What is it called when football players are given significant sums of money to hurt their opponents on the field? You may think the term is “National Football League.” But apparently it's “bounty.”
That's what the New Orleans Saints allegedly paid for any hit that left an opposing player groggy, bloody, lame or otherwise unable to continue his participation in the contest. A league investigation found that rewards started at $1,000, for a hit that required someone to be assisted from the field — and went as high as $10,000 in one playoff game for delivering Brett Favre's head on a platter.
The system reportedly was financed by players, with fatherly assistance from defensive coordinator Gregg Williams. And the practice had sturdy roots. “The NFL said that neither Coach Sean Payton nor General Manager Mickey Loomis did anything to stop the bounties when they were made aware of them or when they learned of the league's investigation,” reported The New York Times.
It would be an overstatement to say that anyone is shocked by the news that teams would succumb to the temptation to try to win by underhanded means — or that players would get extra cash for separating a quarterback from his senses. It's a violent game; winning is good for your career; and gentle souls tend to get weeded out in high school.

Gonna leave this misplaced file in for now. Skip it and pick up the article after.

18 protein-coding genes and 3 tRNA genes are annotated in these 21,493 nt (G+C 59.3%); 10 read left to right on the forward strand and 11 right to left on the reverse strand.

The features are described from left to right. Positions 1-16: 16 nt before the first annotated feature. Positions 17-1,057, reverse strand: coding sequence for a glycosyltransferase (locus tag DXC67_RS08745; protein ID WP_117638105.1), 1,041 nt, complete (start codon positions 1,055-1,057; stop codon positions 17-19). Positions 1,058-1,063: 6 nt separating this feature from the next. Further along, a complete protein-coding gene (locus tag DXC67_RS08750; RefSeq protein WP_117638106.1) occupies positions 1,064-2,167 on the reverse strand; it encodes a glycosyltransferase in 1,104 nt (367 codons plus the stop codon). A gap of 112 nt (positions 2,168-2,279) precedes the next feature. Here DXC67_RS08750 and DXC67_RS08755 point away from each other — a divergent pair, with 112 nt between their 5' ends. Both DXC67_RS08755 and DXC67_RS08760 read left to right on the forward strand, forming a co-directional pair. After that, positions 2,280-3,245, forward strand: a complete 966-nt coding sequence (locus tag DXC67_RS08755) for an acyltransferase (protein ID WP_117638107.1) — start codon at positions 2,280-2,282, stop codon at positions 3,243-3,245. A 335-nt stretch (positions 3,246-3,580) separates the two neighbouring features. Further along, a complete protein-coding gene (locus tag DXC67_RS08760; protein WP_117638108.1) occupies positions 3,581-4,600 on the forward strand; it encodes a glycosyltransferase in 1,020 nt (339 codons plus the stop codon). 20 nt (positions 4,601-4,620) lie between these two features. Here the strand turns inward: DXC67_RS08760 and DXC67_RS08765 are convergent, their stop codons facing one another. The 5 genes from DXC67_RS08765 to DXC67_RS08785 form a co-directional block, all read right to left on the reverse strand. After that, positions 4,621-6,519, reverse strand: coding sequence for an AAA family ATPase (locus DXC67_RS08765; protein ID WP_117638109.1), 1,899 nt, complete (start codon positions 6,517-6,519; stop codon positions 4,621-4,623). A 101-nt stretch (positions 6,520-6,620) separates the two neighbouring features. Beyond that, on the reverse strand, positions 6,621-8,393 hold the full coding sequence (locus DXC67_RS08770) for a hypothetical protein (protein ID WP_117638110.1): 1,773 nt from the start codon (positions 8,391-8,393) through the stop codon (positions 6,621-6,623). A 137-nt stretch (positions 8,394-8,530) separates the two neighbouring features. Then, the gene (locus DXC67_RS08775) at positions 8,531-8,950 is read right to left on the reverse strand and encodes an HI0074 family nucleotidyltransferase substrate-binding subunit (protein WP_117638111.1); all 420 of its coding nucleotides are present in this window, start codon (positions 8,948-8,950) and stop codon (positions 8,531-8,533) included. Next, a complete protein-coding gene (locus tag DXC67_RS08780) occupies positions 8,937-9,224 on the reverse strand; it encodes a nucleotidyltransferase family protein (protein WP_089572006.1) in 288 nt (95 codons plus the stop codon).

Even victims shrugged off the report. Former San Diego linebacker Shawne Merriman, whose knee was injured in what he says was a bounty-inspired hit, wrote on Twitter, “Why is this a big deal now? Bounties been going on forever.”
Nor is it exactly unprecedented for players to act with malice aforethought. In 1977, St. Louis Cardinals offensive lineman Conrad Dobler's habit of punching, kicking and spitting on opponents landed him on the cover of Sports Illustrated as “Pro Football's Dirtiest Player.”
But the advance of civilization, or something, has brought a diminished tolerance for wanton destruction. Pitchers are no longer allowed to bounce baseballs off hitters' heads, and the National Hockey League has taken steps to prevent concussions. Even football fans know the difference between a hard tackle and aggravated assault.